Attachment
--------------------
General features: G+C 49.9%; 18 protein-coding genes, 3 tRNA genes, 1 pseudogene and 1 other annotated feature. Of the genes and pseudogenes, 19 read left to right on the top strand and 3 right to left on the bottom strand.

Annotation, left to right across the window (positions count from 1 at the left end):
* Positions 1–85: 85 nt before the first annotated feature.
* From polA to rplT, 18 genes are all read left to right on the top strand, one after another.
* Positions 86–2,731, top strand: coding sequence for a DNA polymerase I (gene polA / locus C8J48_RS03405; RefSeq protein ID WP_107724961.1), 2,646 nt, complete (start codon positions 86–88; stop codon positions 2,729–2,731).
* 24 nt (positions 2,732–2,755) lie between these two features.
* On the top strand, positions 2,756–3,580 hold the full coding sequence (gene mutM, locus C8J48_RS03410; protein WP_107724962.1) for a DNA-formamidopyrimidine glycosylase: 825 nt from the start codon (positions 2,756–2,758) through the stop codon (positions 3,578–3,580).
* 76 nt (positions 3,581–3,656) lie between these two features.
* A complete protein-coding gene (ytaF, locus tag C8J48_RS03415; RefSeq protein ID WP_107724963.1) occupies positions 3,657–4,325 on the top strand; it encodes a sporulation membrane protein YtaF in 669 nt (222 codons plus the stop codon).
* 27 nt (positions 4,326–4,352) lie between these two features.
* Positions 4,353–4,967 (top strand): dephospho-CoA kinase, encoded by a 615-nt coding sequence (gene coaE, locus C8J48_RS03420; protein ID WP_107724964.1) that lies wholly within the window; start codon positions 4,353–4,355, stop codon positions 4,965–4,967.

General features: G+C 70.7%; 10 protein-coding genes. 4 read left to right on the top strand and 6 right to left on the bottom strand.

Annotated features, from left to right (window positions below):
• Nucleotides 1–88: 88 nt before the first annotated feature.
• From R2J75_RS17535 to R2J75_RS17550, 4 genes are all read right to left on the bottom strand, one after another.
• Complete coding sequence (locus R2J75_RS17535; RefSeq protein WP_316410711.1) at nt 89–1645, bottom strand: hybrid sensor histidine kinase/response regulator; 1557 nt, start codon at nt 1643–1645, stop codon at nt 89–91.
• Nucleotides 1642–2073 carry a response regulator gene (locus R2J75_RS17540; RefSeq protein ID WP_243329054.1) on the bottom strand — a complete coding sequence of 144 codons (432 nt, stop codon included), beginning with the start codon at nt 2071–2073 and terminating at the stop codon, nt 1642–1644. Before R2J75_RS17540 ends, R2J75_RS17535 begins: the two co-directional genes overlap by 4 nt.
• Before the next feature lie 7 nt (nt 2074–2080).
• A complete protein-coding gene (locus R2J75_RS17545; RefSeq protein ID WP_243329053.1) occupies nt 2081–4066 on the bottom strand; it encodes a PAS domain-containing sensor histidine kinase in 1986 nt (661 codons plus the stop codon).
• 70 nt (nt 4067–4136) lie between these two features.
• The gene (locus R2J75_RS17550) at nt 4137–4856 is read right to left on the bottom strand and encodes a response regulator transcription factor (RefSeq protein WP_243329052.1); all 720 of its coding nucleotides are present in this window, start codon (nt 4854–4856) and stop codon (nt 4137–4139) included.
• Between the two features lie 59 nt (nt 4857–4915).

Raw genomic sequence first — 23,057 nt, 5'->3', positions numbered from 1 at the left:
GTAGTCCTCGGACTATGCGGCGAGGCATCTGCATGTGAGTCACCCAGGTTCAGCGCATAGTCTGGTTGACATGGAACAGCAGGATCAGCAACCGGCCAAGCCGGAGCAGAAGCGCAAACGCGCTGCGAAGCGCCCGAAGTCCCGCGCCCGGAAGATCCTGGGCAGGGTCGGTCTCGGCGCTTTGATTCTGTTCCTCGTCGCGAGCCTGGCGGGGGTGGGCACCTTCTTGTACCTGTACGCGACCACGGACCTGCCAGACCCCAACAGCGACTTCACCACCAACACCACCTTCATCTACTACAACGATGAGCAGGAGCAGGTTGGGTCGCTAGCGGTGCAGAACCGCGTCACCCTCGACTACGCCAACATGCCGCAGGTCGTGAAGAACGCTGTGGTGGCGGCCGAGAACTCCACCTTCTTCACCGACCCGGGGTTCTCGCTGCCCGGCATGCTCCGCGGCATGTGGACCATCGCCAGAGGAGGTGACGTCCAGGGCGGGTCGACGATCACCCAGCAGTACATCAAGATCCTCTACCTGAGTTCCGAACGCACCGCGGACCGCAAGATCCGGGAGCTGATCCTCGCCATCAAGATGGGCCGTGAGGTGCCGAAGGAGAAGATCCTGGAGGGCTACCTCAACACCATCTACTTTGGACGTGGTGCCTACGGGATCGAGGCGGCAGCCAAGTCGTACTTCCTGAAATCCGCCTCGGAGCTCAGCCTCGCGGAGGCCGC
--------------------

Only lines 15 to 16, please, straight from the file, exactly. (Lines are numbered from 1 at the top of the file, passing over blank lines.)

• From R2J75_RS17535 to R2J75_RS17550, 4 genes are all read right to left on the bottom strand, one after another.
• Complete coding sequence (locus R2J75_RS17535; RefSeq protein WP_316410711.1) at nt 89–1645, bottom strand: hybrid sensor histidine kinase/response regulator; 1557 nt, start codon at nt 1643–1645, stop codon at nt 89–91.